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3. Iceland

In the past, Iceland has been named the most peaceful nation on Earth, the best country for kids, and the globe’s cleanest place to live. Of course, as this list has taught you already, not all that glitters is gold. That’s to say, you will have to pay a hefty price to get all of the goodness that Iceland has to offer.

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From Japan to Iceland, we make a huge leap in the cost-of-living index. In the latter, you’ll find it to be 100.48. In other words, it’s more expensive overall to live here than in New York City. That’s partly to do with the fact that restaurants are around 13 percent more expensive, and also because money only has about 79 percent of the purchasing power that it would have in New York.

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2. Norway

Norway has banked billions of dollars to put toward its people’s pensions, thanks to the oil fields discovered just off the country’s coast. If that’s not incentive enough to live and work here, though, then think about all of the natural beauty that this Nordic nation has to offer. From fjords to freshwater to mountains, it’d be tough to tire of the country’s natural beauty.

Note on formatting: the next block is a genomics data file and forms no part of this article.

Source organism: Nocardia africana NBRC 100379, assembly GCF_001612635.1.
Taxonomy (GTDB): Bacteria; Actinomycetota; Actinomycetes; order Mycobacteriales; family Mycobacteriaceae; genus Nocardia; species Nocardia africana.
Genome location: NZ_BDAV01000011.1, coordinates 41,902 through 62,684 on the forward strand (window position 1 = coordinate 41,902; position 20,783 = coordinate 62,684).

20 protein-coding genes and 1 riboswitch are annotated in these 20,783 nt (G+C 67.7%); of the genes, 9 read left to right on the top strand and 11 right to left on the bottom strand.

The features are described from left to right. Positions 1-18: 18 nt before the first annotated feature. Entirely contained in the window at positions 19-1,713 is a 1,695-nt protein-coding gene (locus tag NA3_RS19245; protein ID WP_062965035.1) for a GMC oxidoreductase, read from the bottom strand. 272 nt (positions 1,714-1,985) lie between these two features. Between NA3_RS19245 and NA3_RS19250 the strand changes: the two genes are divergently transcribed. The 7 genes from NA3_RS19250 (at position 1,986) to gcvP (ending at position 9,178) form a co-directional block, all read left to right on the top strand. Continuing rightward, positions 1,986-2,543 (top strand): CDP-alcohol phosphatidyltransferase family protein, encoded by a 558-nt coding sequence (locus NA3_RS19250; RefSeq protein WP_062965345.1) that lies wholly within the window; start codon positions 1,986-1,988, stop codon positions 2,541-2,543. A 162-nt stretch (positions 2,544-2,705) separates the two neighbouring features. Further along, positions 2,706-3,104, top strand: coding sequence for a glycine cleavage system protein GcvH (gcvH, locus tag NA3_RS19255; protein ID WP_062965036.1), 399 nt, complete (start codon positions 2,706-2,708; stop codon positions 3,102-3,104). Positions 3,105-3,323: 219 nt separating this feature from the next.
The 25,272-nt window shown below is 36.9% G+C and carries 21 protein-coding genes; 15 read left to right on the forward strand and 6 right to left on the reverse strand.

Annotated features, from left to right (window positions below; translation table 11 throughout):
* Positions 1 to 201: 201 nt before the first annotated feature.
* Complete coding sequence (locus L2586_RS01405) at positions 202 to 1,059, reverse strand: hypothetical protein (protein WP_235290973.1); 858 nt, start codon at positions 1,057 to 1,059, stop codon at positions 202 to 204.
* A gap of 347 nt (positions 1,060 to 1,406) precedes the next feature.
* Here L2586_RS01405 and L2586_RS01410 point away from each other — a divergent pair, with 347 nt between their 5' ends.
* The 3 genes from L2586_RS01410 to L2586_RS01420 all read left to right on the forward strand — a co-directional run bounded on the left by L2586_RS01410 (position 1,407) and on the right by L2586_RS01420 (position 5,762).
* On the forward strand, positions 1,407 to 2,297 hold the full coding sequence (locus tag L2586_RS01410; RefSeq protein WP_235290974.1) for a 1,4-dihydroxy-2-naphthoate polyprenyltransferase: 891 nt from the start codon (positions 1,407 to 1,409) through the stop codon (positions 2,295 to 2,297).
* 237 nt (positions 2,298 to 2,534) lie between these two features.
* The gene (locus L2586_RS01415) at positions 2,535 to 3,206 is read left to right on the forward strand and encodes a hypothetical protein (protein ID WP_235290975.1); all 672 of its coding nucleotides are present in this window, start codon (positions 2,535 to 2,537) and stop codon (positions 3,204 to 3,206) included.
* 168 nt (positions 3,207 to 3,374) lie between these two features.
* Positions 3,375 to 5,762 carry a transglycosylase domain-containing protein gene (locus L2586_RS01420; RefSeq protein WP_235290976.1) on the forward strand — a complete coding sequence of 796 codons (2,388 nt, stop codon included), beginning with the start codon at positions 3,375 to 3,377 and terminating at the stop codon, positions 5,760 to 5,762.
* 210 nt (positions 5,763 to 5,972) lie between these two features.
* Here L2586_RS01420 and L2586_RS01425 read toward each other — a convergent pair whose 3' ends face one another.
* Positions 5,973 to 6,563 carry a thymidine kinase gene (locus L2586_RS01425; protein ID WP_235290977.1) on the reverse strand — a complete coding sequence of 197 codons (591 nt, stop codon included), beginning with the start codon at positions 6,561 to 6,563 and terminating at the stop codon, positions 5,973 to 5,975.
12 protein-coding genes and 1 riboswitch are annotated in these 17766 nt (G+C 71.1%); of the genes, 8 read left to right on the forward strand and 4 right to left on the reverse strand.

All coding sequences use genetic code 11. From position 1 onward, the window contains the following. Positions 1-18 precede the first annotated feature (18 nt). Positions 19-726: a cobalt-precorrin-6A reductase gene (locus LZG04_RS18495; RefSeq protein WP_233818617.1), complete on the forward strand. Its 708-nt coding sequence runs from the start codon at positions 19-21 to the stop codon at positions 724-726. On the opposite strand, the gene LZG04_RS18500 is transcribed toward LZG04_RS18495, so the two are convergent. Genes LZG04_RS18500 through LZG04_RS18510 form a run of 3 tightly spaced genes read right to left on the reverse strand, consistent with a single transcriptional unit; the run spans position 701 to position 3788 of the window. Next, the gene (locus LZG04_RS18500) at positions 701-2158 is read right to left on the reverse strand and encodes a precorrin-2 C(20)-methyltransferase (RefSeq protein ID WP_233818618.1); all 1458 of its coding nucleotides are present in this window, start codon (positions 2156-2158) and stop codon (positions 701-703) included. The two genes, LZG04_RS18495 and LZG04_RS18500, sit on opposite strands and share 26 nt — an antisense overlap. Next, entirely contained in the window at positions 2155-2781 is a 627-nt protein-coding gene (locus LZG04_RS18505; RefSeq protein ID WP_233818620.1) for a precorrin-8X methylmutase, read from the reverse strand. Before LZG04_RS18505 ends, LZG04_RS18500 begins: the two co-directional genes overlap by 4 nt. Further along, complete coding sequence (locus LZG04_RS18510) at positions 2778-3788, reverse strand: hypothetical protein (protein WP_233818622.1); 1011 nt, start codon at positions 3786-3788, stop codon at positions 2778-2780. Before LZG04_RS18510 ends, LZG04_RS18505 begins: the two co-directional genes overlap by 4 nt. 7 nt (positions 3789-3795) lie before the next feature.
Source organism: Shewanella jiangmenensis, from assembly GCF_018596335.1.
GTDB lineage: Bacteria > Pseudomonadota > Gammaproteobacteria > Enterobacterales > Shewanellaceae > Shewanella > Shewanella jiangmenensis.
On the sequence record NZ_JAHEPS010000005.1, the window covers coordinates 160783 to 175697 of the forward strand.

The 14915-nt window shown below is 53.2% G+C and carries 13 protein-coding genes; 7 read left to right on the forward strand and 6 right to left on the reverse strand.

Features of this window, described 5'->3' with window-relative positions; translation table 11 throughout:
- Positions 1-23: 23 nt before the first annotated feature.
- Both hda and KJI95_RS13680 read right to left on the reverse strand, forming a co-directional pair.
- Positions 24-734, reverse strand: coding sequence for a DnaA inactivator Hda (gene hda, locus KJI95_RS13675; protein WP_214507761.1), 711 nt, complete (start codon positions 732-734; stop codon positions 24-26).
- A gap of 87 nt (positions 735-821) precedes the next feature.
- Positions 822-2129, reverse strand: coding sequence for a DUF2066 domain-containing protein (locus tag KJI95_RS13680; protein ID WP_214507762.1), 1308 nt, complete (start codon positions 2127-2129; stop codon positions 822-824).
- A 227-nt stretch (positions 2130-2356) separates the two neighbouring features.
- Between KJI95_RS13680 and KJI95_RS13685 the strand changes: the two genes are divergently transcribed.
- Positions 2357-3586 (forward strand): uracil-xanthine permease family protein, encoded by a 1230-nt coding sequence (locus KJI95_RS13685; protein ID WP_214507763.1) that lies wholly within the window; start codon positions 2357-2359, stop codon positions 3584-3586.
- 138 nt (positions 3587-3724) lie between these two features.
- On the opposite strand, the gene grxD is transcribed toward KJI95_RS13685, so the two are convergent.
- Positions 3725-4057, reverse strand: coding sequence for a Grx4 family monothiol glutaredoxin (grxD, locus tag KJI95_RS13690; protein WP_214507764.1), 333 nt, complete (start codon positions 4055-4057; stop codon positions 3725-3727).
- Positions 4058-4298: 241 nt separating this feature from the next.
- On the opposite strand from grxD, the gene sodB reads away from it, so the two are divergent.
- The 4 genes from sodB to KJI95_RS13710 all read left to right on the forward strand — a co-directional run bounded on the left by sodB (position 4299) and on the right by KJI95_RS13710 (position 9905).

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Life in Norway sounds ideal, but can you afford it? The table here reads much like the stats from Iceland. Rent’s much cheaper here than in New York, but that’s the only break you’d get. Dining in a restaurant would be ten percent more expensive, while the krone in Norway has only 88 percent of the purchasing power that a dollar holds in New York.

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1. Switzerland

The Swiss get paid well in comparison to many of their European neighbors – and even some of their overseas counterparts can’t compete with their high wages. Residents also enjoy a relatively low tax rate, which means more money ends up in their pockets. However, considering just how expensive it is to live here, they need every last franc they can get.

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Switzerland is leaps and bounds more expensive than New York, Norway or Iceland – it’s by far the world’s priciest country in which to live. The cost-of-living index is at a 122.4, making it a fifth more expensive than NYC. Food is a huge cost in the landlocked nation, whether you dine in or go out. Even with a currency that gets you approximately 20 percent more than a dollar does in New York, it’s still insanely pricey to make a home here.